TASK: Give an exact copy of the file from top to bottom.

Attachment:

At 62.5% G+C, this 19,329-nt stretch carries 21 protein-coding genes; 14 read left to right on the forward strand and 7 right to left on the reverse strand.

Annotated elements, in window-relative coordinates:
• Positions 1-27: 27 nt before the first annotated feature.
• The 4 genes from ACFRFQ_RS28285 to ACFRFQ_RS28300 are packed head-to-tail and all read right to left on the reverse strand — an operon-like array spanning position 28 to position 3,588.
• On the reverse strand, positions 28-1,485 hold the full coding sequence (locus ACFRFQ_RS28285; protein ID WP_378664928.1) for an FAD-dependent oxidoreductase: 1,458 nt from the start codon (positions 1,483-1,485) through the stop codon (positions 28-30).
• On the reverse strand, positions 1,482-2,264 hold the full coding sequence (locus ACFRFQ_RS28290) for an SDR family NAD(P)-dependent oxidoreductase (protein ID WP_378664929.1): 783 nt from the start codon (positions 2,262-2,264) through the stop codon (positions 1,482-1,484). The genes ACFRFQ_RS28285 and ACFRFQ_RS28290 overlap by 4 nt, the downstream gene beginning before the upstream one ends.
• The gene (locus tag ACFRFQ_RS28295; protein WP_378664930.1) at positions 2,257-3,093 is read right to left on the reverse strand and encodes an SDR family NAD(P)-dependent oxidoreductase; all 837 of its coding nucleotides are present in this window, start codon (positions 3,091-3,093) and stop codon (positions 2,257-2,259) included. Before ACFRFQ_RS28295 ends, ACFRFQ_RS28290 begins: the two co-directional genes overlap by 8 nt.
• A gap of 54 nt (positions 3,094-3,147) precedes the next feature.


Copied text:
At 62.5% G+C, this 19,329-nt stretch carries 21 protein-coding genes; 14 read left to right on the forward strand and 7 right to left on the reverse strand.

Annotated elements, in window-relative coordinates:
• Positions 1-27: 27 nt before the first annotated feature.
• The 4 genes from ACFRFQ_RS28285 to ACFRFQ_RS28300 are packed head-to-tail and all read right to left on the reverse strand — an operon-like array spanning position 28 to position 3,588.
• On the reverse strand, positions 28-1,485 hold the full coding sequence (locus ACFRFQ_RS28285; protein ID WP_378664928.1) for an FAD-dependent oxidoreductase: 1,458 nt from the start codon (positions 1,483-1,485) through the stop codon (positions 28-30).
• On the reverse strand, positions 1,482-2,264 hold the full coding sequence (locus ACFRFQ_RS28290) for an SDR family NAD(P)-dependent oxidoreductase (protein ID WP_378664929.1): 783 nt from the start codon (positions 2,262-2,264) through the stop codon (positions 1,482-1,484). The genes ACFRFQ_RS28285 and ACFRFQ_RS28290 overlap by 4 nt, the downstream gene beginning before the upstream one ends.
• The gene (locus tag ACFRFQ_RS28295; protein WP_378664930.1) at positions 2,257-3,093 is read right to left on the reverse strand and encodes an SDR family NAD(P)-dependent oxidoreductase; all 837 of its coding nucleotides are present in this window, start codon (positions 3,091-3,093) and stop codon (positions 2,257-2,259) included. Before ACFRFQ_RS28295 ends, ACFRFQ_RS28290 begins: the two co-directional genes overlap by 8 nt.
• A gap of 54 nt (positions 3,094-3,147) precedes the next feature.